(Madoromi the Witch)

As for everything else, well, like with many of the magazines it's a mixed bag.  Some of the artwork is very good, but most of the stories aren't immediately compelling.  Some of the more notable ones are:

Madoromi no Onna Mahotsukai (Madoromi the Witch)
Witch wars between rivaling sisters.  A young girl is out wandering in the wild, easily wasting monsters with her magic.  She picks up an inept student-wannabe, then gets bested in a magic battle with one of her "sisters".  Before the rival can deliver the finishing blow, the student tries to protect the witch with her body.  The rival prepares to kill them both.  Decent artwork, silly gags, nasty fights.  Based on the Maoyuu Maou Yuusha novel series written by Touno Mamare.

Yozakura Quartet
I saw the TV anime for this manga last year.  It wasn't bad, but a little too superficial.  It's essentially a ghost story at the border between the human and yokai worlds, with both sides crossing the border and getting into trouble.  Decent artwork, slow-moving story.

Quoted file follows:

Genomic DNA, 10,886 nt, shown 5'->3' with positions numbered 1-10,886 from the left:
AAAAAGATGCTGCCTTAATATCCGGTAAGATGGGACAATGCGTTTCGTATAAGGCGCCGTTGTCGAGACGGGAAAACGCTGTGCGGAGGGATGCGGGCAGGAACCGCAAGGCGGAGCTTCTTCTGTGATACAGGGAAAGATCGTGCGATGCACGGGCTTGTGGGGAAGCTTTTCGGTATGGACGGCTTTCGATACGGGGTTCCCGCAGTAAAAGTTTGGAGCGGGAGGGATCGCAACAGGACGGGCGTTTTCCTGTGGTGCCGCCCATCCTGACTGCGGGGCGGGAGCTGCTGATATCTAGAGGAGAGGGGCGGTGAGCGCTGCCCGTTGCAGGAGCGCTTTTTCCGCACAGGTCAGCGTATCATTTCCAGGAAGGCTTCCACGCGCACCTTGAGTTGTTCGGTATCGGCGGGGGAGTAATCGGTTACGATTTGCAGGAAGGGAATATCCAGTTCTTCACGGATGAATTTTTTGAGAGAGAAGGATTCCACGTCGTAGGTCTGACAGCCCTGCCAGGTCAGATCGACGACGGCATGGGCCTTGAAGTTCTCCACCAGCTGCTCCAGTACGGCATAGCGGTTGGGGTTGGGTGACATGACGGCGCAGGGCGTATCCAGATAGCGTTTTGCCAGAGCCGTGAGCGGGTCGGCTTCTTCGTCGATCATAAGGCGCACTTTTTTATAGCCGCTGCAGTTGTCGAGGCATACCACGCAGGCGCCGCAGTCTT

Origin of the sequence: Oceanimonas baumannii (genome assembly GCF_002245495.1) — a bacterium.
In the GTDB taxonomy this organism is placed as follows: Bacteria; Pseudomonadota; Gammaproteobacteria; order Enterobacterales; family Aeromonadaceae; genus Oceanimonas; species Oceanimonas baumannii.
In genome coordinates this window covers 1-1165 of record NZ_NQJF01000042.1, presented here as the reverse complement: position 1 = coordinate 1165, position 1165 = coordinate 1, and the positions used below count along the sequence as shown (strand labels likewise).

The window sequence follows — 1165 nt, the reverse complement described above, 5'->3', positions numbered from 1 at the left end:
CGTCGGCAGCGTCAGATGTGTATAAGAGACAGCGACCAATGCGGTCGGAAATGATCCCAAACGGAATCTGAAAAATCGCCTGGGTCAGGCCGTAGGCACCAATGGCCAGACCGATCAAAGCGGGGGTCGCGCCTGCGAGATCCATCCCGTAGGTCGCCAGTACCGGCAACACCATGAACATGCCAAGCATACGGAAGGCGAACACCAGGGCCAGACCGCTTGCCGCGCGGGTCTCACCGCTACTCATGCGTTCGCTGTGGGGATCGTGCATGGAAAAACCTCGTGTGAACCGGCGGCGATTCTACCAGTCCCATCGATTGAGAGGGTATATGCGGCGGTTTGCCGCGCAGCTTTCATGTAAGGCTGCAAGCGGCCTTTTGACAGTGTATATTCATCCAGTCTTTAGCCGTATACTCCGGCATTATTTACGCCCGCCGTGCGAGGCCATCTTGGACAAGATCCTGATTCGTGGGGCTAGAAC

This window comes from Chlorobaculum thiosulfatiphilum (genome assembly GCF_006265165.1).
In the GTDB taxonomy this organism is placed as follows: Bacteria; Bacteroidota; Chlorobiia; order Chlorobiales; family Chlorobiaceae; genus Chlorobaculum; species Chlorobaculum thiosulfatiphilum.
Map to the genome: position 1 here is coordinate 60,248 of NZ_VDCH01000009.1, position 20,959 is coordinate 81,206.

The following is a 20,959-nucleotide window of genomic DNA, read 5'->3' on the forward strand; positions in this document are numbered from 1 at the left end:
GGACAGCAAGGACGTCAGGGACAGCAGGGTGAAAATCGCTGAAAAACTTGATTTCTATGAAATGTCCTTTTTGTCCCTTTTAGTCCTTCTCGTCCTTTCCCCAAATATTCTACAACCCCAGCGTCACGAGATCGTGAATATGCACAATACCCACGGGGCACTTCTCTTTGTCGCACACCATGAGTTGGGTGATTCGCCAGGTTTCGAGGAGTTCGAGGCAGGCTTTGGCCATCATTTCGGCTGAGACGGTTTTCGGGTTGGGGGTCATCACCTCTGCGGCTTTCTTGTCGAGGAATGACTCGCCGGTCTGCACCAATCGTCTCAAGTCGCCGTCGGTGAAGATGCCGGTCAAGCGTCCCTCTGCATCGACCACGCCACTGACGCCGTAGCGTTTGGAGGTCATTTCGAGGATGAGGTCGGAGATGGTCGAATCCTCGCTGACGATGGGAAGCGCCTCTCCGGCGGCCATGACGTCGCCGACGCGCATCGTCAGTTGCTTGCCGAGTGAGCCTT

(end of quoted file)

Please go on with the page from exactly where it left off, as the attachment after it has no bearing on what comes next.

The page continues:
(The Stratocracy of Altair)

Shoukoku no Altair (The Stratocracy of Altair)
One of the unusual features of Sirius is that several of the stories are prefaced by a "History of" page, describing the story so far, plus certain main characters.  Altair is one of these.  Weird character designs, kind of sub-par artwork.  A medieval-period fantasy about a kingdom facing an approaching war, and the "pasha" trying to avert it.

Kataribe List
This one is on Manga Fox.  The artwork is light and airy, and the characters are attractive.  Kind of childish in execution, though.  List is a young girl that carries certain antiques.  It's more of a fantasy tale than anything else, and the main character walks around in a pikachu outfit, holding a talking umbrella.

Sacred Seven
There's a TV anime for this title as well.  Basically a Power Rangers/Ultraman ripoff.  Decent artwork.  The story in this chapter is just the two main characters walking around and talking.

(Celestial Clothes)

Celestial Clothes
A young shinto priest gets involved in a war between humans and the gods.  Heavier, rougher line work, and a strong Norse feel to the backgrounds and clothing designs.  Some reader service.

Kind of a Gunslinger Girls, with young children wearing weapon prosthetics and working for the Australian government to cut down on crime.  Decent artwork and character designs, very wicked weapons (the monomolecular wire that one girl has attached to her fingertips is very nasty).

No freebies. However, like many magazines, there are drawings for prizes (artwork, cameras or a PS3) if you send in the survey card.